Drivers with expensive tastes who can’t afford them should purchase high-end cars from previous model years. All automobiles begin to lose value as soon as they are purchased, but according to HotCars, luxury cars, especially luxury SUVs, do so more quickly than the ordinary car because of their high sticker prices and hefty maintenance and repair costs.
Luxury vehicles that are purchased new might lose up to 50% of their value in the first five years of ownership.
Some lose a lot more, while others maintain their value even better than commoner-built cars.
Luxury cars that hold onto at least two-thirds of their original purchase price over a five-year period are examined in the section below.
The high-end division of Toyota is known for producing luxurious cars with lasting value.
Range Rover Fanatic, stated that Lexus “takes the cake” when it comes to luxurious cars. “Models like the Lexus GX and LX have a strong resale value due to their high quality and robust engineering.”
For instance, according to CarEdge, the LX 570 only loses 32% of its value over a five-year period.
The LX is a big, potent SUV based on the brand-new Toyota Land Cruiser that exudes elegance without compromising off-road ability. With a starting price of $92,160, CarEdge agrees with Boyd that the entire nameplate is a sure bet for buyers expecting to obtain top dollar when they decide to sell. While individual trims decay differently, the nameplate as a whole is a sure bet.
According to the report, “Lexus is simply the personification of high resale value, and their vehicles just don’t depreciate like the rest of their peers.”
One model stands out above the rest in Honda’s luxury line, which has a history of producing high-end vehicles that maintain their value extraordinarily well.
Jeremy Law, a seasoned mechanic and the founder of Complete Car Comfort, said of the Acura MDX, “Acura’s MDX has garnered praise for its long-lasting quality and also maintains a commendable resale value.”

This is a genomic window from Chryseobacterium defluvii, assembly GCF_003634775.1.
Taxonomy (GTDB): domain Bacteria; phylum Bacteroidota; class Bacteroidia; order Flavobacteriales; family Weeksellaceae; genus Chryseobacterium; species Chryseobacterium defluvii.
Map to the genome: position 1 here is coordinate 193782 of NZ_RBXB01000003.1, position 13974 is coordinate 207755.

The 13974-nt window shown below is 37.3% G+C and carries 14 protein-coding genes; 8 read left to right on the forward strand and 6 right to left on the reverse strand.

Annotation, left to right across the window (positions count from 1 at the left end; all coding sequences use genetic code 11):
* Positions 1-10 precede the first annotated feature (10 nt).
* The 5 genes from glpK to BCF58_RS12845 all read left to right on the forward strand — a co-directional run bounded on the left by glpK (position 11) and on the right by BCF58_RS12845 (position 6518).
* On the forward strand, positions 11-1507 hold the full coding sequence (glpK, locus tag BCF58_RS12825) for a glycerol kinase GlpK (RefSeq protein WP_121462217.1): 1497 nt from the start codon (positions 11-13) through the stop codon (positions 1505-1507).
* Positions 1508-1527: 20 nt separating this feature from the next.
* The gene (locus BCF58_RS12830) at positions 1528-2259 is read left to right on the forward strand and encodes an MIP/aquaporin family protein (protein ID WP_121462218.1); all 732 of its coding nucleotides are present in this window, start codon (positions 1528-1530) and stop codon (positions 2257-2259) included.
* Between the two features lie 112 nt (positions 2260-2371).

In fact, it compares favourably to the Lexus LX with a low five-year depreciation rate of just 33%. It is described as “a strong contender in a class full of excellent vehicles. As most people know, Acura is the luxury division of Honda, a company whose reputation for reliability and quality is unassailable. Then take into account the standard equipment, high safety scores, relatively low purchase price and robust resale value, and the MDX makes even more sense.”
Tesla Model S
According to Motley Fool, electric vehicles depreciate 1.4 times quicker than all other types of vehicles. This is because their pricey batteries have a finite lifespan. However, one model from the most well-known brand of EVs defies the trend.
“The Tesla Model S has not only been a game changer in terms of electric vehicle technology but also holds its value quite well, making it a sound investment,” Law said.
The Model S has a starting price of $71,090, and according to CarEdge, it only loses 35% of its value after five years, which is amazing for a luxury EV and impressive for any high-end vehicle.
The powerful Benz G-Class was cited by several experts as having supernatural abilities to ward off depreciation. It starts at $139,900 and owners may expect to recuperate all but a pitiful 23% of that price when it comes time to sell. It is a large, boxy, muscular SUV.
The Mercedes G-Class is not for everyone, and they are expensive, but they maintain their worth effectively, constantly placing in the Top 10 among luxury cars, according to CarEdge.
An iSeeCars report from 2022 stated that the G-Class had the lowest three-year depreciation of any car in any category or class, which gives you an idea of exactly how closely the G-Class clings to its value. In comparison to the renownedly dependable Honda Civic, which lost 1.4% of its value during a 36-month period, it only lost 0.6%.
The price range for the Porsche 911 of the current model year is $114,400 to slightly under $300,000 on the high end. They are worth every penny, as anyone who has ever driven one, ridden in one, or even just seen one can attest.
“It has that classic, timeless look everyone loves, making it a dream car for enthusiasts and collectors,” said Robert Luterzo, automotive engineer and editor of Automotive Widget. “Also, Porsche knows how to build a car. They use top-notch stuff, so your 911 stays in great shape over the years.”
The 911 has a stunning 15% depreciation rate due to its longevity and classic design, so if you purchase a 911 Carrera GTS for $150,000 now, you can expect to sell it for $127,500 in five years.
“The Porsche 911 has the best resale value,” Luterzo said.
CarEdge agrees, writing, “The Porsche 911 is one of the greatest cars of all time and is virtually problem free and indestructible. As a result, it holds its value terrifically well.”
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